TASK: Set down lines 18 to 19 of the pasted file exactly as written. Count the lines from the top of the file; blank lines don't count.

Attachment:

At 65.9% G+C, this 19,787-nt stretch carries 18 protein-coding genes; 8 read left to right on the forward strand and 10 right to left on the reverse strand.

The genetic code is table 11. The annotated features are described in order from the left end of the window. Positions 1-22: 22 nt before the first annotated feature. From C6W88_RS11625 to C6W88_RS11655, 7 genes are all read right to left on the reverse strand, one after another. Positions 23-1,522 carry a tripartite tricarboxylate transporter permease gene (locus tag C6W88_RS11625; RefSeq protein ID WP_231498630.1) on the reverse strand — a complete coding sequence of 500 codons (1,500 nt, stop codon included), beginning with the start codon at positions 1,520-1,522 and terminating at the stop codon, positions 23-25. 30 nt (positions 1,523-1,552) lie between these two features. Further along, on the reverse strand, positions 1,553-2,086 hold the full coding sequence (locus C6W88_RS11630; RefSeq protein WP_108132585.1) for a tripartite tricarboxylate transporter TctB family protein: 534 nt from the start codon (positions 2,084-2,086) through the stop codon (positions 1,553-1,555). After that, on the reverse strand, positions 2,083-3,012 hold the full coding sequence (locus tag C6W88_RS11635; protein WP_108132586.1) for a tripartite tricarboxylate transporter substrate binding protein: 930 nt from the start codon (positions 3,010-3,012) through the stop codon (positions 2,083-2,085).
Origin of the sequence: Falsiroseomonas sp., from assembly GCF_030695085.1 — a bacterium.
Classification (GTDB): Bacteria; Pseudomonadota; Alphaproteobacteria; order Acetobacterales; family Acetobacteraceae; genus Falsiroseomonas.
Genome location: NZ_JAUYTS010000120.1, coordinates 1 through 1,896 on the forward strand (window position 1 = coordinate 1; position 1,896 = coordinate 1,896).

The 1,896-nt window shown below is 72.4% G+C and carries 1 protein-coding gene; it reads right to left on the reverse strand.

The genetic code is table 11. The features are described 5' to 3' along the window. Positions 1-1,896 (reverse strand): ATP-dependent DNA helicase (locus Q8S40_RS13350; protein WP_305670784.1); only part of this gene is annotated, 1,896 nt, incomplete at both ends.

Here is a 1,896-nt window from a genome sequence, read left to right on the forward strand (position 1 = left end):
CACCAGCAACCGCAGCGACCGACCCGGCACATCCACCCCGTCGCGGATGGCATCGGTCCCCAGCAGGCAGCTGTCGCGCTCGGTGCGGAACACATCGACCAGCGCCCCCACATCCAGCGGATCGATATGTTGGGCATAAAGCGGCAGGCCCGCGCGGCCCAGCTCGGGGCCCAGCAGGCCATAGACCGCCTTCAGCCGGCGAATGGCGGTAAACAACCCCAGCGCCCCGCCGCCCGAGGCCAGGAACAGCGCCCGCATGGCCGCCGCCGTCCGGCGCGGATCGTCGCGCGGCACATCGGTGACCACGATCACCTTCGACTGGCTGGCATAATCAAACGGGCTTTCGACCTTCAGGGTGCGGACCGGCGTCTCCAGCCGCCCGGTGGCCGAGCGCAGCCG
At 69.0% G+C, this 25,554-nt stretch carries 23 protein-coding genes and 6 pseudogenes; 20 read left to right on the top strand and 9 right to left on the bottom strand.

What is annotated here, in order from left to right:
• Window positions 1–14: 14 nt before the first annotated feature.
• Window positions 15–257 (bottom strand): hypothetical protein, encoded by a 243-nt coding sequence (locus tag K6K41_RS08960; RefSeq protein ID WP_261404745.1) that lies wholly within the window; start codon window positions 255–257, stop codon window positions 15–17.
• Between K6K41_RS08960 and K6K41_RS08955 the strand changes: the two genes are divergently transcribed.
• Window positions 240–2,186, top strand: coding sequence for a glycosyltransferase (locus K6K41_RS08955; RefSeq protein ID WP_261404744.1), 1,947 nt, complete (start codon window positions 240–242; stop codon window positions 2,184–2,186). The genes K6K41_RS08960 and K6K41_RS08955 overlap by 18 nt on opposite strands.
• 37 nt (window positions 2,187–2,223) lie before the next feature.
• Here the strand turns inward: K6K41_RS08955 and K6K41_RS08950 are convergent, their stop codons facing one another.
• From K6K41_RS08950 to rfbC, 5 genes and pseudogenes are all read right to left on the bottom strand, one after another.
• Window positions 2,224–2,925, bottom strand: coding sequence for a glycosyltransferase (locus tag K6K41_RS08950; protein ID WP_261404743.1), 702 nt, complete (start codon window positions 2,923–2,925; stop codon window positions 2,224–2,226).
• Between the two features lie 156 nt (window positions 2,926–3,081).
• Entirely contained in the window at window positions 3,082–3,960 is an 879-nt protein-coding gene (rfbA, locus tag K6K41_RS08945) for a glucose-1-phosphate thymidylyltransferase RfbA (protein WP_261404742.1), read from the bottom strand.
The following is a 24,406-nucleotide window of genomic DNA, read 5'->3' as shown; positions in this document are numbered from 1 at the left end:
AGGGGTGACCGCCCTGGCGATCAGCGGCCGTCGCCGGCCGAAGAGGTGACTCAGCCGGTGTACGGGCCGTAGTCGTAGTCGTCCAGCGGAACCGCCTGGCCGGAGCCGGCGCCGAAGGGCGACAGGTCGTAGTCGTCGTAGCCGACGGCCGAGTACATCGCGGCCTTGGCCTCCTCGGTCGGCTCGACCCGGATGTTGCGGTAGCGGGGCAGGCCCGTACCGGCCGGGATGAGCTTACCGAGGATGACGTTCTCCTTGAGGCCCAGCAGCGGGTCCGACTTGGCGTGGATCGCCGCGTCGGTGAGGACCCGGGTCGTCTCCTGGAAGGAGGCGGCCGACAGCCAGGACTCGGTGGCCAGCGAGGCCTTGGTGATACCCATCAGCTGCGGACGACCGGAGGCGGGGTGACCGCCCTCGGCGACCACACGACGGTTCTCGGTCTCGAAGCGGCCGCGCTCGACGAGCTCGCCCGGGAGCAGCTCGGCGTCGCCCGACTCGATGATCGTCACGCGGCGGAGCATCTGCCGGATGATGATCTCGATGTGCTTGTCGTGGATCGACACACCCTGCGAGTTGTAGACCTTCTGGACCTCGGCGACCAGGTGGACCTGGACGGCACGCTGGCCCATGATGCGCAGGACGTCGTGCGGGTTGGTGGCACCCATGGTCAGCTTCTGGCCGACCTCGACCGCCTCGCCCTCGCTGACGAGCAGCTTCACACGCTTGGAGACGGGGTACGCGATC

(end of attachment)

• From K6K41_RS08950 to rfbC, 5 genes and pseudogenes are all read right to left on the bottom strand, one after another.
• Window positions 2,224–2,925, bottom strand: coding sequence for a glycosyltransferase (locus tag K6K41_RS08950; protein ID WP_261404743.1), 702 nt, complete (start codon window positions 2,923–2,925; stop codon window positions 2,224–2,226).